Jon Canfield aims to dispel complexity of Raw conversion, but the majority of the examples and tutorials urgently need updating to be worthwhile for most readers.
Title: Camera Raw 101
Author: Jon Canfield
While the quality and flexibility Raw provides over shooting in JPEG is undeniable, understanding how to get the best from a Raw file in Raw conversion software can seem a daunting proposition.
Camera Raw 101 aims to dispel complexity of Raw conversion, and show you how to get the best from your images.
Focusing on Adobe Camera Raw (ACR) – the software supplied with Photoshop and Elements – the book runs through the various tabs and sliders, and how they affect the image. The trouble is that many of the tutorials use vastly outdated versions of the software. ACR has evolved quite a bit over the years, with new controls and terminologies appearing with each version. It can make for a confusing read if you’re using a version brought in the last three to four years, with controls either not referred to or older terminologies explained that no longer feature in current versions. The waters are muddied even further with screengrabs from newer versions used alongside older examples.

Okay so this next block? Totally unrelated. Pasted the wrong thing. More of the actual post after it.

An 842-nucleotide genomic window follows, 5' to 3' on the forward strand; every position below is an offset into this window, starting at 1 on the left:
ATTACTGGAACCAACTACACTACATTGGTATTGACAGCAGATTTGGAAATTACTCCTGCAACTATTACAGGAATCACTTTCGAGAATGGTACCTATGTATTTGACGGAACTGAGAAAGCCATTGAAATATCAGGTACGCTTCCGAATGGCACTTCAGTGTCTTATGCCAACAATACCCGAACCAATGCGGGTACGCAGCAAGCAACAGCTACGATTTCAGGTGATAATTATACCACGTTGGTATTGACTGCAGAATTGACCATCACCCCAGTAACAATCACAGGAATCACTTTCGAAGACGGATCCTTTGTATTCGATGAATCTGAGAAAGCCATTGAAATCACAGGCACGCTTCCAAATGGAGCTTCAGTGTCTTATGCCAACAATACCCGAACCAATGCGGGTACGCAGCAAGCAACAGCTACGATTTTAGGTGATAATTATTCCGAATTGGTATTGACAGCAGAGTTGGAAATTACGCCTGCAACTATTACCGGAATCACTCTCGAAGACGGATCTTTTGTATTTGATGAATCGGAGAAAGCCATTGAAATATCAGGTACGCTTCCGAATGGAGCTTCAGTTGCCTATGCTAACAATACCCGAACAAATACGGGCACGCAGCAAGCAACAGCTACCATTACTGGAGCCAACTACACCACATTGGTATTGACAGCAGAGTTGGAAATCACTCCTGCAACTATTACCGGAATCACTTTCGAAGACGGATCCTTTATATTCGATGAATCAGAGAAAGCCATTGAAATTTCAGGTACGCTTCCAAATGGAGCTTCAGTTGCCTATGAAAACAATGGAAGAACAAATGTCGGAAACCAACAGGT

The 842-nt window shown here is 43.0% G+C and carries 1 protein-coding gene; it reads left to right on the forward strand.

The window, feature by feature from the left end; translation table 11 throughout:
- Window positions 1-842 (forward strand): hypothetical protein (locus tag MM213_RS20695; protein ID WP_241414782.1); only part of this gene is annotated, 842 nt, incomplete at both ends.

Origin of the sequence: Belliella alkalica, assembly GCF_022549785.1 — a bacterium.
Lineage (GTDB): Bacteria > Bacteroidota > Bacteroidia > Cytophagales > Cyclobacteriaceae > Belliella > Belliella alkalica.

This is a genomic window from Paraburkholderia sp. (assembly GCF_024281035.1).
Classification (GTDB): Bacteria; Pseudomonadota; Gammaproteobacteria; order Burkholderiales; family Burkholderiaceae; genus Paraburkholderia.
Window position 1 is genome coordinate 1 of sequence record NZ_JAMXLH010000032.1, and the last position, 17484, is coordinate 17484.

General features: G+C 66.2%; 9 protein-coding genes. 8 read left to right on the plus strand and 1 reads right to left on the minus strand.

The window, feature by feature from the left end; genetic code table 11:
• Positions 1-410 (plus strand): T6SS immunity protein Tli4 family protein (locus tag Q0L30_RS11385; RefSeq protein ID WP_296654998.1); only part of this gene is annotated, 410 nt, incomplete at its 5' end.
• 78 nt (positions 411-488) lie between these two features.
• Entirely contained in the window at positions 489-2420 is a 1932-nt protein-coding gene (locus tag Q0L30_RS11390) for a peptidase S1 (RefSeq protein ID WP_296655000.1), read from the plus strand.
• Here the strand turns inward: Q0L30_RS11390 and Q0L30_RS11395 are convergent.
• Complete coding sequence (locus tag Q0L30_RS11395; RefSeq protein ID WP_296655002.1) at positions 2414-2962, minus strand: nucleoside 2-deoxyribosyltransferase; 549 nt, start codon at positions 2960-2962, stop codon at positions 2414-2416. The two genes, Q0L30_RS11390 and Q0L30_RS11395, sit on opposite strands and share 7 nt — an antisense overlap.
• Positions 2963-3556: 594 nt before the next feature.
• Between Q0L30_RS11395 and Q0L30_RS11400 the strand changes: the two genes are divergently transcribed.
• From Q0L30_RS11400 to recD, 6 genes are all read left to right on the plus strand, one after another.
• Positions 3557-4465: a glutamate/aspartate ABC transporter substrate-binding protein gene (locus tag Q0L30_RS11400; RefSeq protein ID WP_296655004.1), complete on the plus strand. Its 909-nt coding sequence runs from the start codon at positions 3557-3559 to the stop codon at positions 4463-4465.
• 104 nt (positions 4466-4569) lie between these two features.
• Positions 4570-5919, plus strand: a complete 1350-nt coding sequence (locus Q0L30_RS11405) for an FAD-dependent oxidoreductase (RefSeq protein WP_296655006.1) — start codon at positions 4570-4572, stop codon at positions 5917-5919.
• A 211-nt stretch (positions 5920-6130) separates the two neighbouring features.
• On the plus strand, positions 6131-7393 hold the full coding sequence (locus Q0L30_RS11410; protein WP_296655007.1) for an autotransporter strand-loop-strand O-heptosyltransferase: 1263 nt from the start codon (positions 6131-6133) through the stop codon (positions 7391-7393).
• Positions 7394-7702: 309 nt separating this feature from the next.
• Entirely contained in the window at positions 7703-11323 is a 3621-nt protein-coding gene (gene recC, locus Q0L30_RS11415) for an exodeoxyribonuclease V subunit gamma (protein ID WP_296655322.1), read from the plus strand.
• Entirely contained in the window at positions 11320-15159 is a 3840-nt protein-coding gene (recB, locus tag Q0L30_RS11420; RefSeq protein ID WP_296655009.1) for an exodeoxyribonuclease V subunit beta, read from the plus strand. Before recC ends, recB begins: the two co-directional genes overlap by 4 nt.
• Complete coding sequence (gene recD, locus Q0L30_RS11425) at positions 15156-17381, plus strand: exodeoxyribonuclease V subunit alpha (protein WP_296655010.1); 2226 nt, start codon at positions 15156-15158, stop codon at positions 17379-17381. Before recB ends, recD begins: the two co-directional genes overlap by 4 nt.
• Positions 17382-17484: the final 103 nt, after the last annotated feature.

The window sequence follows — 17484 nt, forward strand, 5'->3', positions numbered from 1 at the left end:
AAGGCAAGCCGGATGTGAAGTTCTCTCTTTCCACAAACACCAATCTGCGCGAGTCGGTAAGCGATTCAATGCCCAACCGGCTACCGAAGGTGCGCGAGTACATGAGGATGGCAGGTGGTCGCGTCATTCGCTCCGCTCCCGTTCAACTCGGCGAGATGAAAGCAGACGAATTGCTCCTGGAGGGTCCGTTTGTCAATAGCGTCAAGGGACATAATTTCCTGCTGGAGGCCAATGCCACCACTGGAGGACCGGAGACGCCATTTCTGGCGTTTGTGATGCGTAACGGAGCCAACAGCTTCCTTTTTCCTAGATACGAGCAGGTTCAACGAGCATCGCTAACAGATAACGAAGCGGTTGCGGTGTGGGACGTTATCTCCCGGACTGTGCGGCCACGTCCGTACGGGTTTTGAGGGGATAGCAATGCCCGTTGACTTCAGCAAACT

The Adjustment Brush, first seen in CS4, and an incredibly powerful tool for the Raw shooter, is hardly mentioned, while both the Split-toning and HSL/Grayscale tabs (great for quality mono conversion) are ignored.
There’s some useful information in there, but it needs to be updated significantly to be worthwhile for most readers